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Craft Village

By Elizabeth Collins

Though our time in Ireland has ended I find myself reliving the memories already as I tell my family and friends of the wonderful time I spent in Derry. One story in particular I have told a few times but when I was in Ireland did not blog about so I thought I would share.
While in Derry we were continuously taken back by how open, enjoyable, and talkative the people are. I visited a shop in the “Craft Village” a few times and found myself chatting with the owner each time I visited. Craft Village is a beautiful little area full of specialty shops selling handmade crafts and cafes serving food and drinks. The woman started off by welcoming me to Derry and asking how my stay had been so far. In no time we were chatting about the place that she had grown up, what living through The Troubles had been like for her, her views on people coming together, the artist’s work in her shop, and more.
The woman described growing up in a small town about fifteen minutes outside of Derry; a place where the Protestants live right next to the Catholics. Neighbors are friends and the children grow up together regardless of faith. She can remember during the height of the troubles a few acts of violence that occurred in her community. However, she said after those few attacks everyone in the community came together for the funerals. They mourned together and then decide that the violence could not continue. The families in this town were friends; they had grown up together and raised their children together. She said thankfully it only took a couple incidents for the community to come together.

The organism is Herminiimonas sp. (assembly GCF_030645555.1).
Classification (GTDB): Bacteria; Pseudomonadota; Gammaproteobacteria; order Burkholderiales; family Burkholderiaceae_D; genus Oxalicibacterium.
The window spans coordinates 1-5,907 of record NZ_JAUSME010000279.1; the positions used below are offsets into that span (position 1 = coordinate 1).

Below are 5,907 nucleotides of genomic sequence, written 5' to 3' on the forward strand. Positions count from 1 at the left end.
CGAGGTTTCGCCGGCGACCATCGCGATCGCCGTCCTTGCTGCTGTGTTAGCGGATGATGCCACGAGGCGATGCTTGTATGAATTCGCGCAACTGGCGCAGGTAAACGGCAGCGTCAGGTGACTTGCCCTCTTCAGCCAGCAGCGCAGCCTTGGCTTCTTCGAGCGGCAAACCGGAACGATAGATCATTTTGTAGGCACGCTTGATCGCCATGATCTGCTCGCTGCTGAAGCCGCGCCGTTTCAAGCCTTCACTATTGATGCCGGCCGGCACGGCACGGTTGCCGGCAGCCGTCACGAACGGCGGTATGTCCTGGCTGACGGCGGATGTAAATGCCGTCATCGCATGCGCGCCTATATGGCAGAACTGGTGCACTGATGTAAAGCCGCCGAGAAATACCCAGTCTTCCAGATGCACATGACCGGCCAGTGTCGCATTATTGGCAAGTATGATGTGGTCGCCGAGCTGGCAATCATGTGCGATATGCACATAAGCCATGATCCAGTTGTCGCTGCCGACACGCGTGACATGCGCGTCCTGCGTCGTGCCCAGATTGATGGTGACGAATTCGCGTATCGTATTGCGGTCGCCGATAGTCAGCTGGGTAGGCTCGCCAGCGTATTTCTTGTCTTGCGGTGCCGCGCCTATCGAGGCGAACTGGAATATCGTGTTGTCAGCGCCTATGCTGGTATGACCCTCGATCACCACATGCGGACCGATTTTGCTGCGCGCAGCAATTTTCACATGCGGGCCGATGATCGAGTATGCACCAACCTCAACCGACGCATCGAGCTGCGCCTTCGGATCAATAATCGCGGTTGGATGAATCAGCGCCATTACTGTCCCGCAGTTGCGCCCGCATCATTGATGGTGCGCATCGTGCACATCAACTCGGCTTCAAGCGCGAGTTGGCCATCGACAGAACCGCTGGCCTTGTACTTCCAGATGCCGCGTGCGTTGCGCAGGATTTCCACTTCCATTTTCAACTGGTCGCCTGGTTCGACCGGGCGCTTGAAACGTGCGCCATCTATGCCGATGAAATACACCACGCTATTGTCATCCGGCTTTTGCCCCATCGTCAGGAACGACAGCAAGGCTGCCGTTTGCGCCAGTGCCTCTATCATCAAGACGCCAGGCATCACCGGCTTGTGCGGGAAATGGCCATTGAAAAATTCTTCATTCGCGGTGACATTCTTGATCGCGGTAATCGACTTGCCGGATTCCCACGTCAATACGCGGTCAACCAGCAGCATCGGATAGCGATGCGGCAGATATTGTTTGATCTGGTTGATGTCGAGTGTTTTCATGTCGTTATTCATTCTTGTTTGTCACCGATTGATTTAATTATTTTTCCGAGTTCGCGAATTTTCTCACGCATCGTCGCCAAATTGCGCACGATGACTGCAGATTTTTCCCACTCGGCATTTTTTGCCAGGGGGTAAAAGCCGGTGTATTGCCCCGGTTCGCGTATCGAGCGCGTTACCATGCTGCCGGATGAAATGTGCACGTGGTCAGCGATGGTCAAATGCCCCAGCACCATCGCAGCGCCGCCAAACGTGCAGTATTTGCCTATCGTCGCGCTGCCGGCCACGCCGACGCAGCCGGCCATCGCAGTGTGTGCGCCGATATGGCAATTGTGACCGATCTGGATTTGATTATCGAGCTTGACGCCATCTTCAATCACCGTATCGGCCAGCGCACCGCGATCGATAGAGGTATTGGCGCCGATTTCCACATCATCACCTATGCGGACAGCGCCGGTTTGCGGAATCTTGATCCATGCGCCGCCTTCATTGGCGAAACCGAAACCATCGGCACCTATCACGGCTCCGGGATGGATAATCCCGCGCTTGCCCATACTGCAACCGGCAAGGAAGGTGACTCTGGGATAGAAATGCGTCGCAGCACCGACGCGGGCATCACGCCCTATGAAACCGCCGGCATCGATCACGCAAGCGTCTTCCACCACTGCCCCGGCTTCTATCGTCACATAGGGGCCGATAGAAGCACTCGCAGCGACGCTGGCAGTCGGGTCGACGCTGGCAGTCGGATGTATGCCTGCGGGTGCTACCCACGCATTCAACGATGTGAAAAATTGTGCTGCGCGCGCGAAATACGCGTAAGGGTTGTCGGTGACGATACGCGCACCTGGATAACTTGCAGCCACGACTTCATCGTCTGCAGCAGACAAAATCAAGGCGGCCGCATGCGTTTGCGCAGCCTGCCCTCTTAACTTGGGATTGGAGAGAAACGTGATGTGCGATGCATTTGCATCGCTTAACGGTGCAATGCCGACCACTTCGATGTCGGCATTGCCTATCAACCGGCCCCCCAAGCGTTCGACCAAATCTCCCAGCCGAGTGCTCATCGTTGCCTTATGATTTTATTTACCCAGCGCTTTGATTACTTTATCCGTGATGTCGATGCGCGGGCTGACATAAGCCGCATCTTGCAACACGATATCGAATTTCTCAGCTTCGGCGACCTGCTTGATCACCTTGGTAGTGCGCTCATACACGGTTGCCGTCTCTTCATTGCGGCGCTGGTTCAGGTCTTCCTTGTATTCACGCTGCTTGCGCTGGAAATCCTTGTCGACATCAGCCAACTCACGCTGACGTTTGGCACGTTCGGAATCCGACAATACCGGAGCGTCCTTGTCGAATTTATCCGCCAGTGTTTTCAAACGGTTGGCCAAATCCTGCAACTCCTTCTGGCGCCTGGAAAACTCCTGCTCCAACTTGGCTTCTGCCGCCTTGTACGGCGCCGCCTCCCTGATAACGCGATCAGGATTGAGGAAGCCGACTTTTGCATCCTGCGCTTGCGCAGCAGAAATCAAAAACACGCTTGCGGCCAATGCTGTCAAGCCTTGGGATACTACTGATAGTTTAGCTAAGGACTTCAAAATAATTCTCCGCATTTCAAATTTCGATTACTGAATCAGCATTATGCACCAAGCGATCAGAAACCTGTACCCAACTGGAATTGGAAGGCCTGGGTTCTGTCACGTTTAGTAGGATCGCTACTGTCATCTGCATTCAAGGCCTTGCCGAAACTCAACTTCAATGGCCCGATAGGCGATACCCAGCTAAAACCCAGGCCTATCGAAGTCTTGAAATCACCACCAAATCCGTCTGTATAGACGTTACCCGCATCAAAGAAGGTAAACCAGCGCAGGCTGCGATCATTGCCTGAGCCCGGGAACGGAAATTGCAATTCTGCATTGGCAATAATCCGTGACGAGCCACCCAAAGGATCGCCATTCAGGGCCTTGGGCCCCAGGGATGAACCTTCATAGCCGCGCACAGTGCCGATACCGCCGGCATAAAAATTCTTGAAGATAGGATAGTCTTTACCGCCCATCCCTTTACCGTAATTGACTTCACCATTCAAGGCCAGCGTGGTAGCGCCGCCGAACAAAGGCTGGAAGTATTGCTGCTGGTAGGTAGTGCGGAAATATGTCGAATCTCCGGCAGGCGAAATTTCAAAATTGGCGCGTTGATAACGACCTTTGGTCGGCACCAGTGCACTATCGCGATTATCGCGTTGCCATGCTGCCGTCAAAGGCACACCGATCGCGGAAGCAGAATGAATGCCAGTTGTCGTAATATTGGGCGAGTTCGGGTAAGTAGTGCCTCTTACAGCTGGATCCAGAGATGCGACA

Her store front doesn’t have a flashy name or sign but inside are little treasures crafted by people of different faiths and backgrounds – all Northern Ireland residents. In this little store there is handmade jewelry, photography, paintings, statues, and more. The owner proudly told me about one of the artists that sells his things in her shop; a South African man that now calls Derry home. She spoke to me about a Christmas card display that was in her shop in December and how she offered cards that said Derry as well as cards that said Londonderry. She told me about starting her store up and having to get old furniture anywhere she could to put the treasures on because she could not afford to buy new shelves; now she is slowly redecorating.

The woman didn’t want her picture taken, but happily offered to let me take pictures of her shop. She did not have a computer or a business card but offered to take down my email address so that in the event that she knew anyone that would be an asset to our learning in Derry she could point them in my direction. She was one of many open books that I had the pleasure to meet while I was in Derry. I am so thankful to have heard her story.

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